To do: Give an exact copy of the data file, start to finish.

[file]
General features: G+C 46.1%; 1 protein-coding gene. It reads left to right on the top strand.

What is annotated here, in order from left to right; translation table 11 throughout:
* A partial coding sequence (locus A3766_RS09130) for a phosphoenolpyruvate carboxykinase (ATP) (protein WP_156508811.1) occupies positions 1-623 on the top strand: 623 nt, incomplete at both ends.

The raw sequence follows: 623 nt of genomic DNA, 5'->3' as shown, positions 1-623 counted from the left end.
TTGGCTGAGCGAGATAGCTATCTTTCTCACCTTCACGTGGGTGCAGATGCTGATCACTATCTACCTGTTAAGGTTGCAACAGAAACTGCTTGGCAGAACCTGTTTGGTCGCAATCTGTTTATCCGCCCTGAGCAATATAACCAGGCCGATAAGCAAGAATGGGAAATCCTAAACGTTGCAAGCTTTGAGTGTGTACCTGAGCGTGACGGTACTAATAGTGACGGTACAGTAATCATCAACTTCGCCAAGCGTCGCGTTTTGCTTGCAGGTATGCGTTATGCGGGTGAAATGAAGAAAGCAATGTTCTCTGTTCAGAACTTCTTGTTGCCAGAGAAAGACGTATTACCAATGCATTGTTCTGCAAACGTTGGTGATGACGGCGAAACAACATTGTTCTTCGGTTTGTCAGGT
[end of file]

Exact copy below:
General features: G+C 46.1%; 1 protein-coding gene. It reads left to right on the top strand.

What is annotated here, in order from left to right; translation table 11 throughout:
* A partial coding sequence (locus A3766_RS09130) for a phosphoenolpyruvate carboxykinase (ATP) (protein WP_156508811.1) occupies positions 1-623 on the top strand: 623 nt, incomplete at both ends.

The raw sequence follows: 623 nt of genomic DNA, 5'->3' as shown, positions 1-623 counted from the left end.
TTGGCTGAGCGAGATAGCTATCTTTCTCACCTTCACGTGGGTGCAGATGCTGATCACTATCTACCTGTTAAGGTTGCAACAGAAACTGCTTGGCAGAACCTGTTTGGTCGCAATCTGTTTATCCGCCCTGAGCAATATAACCAGGCCGATAAGCAAGAATGGGAAATCCTAAACGTTGCAAGCTTTGAGTGTGTACCTGAGCGTGACGGTACTAATAGTGACGGTACAGTAATCATCAACTTCGCCAAGCGTCGCGTTTTGCTTGCAGGTATGCGTTATGCGGGTGAAATGAAGAAAGCAATGTTCTCTGTTCAGAACTTCTTGTTGCCAGAGAAAGACGTATTACCAATGCATTGTTCTGCAAACGTTGGTGATGACGGCGAAACAACATTGTTCTTCGGTTTGTCAGGT